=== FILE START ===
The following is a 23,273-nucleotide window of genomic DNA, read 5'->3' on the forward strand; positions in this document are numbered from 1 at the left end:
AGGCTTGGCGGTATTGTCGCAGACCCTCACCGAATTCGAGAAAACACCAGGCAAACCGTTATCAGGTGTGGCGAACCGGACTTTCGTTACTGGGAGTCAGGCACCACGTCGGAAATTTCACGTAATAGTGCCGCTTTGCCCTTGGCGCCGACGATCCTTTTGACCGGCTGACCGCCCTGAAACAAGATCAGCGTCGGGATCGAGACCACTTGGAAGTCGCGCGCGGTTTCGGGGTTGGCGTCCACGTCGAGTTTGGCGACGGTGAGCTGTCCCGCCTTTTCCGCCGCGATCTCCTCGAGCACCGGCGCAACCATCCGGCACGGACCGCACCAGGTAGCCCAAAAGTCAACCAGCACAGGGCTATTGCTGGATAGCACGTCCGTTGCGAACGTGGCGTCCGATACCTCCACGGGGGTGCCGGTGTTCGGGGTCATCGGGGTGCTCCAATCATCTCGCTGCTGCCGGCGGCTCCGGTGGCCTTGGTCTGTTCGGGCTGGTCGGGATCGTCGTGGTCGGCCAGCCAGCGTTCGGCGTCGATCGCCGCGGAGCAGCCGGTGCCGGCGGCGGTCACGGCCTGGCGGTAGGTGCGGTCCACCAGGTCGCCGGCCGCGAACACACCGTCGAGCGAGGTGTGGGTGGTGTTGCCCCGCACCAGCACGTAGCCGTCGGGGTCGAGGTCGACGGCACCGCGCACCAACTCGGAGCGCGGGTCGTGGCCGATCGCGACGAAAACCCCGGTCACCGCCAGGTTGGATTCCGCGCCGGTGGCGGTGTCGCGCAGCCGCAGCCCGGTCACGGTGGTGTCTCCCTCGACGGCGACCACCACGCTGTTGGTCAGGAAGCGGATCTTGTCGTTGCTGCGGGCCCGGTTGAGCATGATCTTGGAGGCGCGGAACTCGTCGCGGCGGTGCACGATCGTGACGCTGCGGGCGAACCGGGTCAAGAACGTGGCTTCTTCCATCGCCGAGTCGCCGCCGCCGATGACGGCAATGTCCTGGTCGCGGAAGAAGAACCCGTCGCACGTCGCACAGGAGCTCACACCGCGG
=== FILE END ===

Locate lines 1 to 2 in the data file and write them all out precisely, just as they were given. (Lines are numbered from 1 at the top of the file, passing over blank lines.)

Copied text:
The following is a 23,273-nucleotide window of genomic DNA, read 5'->3' on the forward strand; positions in this document are numbered from 1 at the left end:
AGGCTTGGCGGTATTGTCGCAGACCCTCACCGAATTCGAGAAAACACCAGGCAAACCGTTATCAGGTGTGGCGAACCGGACTTTCGTTACTGGGAGTCAGGCACCACGTCGGAAATTTCACGTAATAGTGCCGCTTTGCCCTTGGCGCCGACGATCCTTTTGACCGGCTGACCGCCCTGAAACAAGATCAGCGTCGGGATCGAGACCACTTGGAAGTCGCGCGCGGTTTCGGGGTTGGCGTCCACGTCGAGTTTGGCGACGGTGAGCTGTCCCGCCTTTTCCGCCGCGATCTCCTCGAGCACCGGCGCAACCATCCGGCACGGACCGCACCAGGTAGCCCAAAAGTCAACCAGCACAGGGCTATTGCTGGATAGCACGTCCGTTGCGAACGTGGCGTCCGATACCTCCACGGGGGTGCCGGTGTTCGGGGTCATCGGGGTGCTCCAATCATCTCGCTGCTGCCGGCGGCTCCGGTGGCCTTGGTCTGTTCGGGCTGGTCGGGATCGTCGTGGTCGGCCAGCCAGCGTTCGGCGTCGATCGCCGCGGAGCAGCCGGTGCCGGCGGCGGTCACGGCCTGGCGGTAGGTGCGGTCCACCAGGTCGCCGGCCGCGAACACACCGTCGAGCGAGGTGTGGGTGGTGTTGCCCCGCACCAGCACGTAGCCGTCGGGGTCGAGGTCGACGGCACCGCGCACCAACTCGGAGCGCGGGTCGTGGCCGATCGCGACGAAAACCCCGGTCACCGCCAGGTTGGATTCCGCGCCGGTGGCGGTGTCGCGCAGCCGCAGCCCGGTCACGGTGGTGTCTCCCTCGACGGCGACCACCACGCTGTTGGTCAGGAAGCGGATCTTGTCGTTGCTGCGGGCCCGGTTGAGCATGATCTTGGAGGCGCGGAACTCGTCGCGGCGGTGCACGATCGTGACGCTGCGGGCGAACCGGGTCAAGAACGTGGCTTCTTCCATCGCCGAGTCGCCGCCGCCGATGACGGCAATGTCCTGGTCGCGGAAGAAGAACCCGTCGCACGTCGCACAGGAGCTCACACCGCGG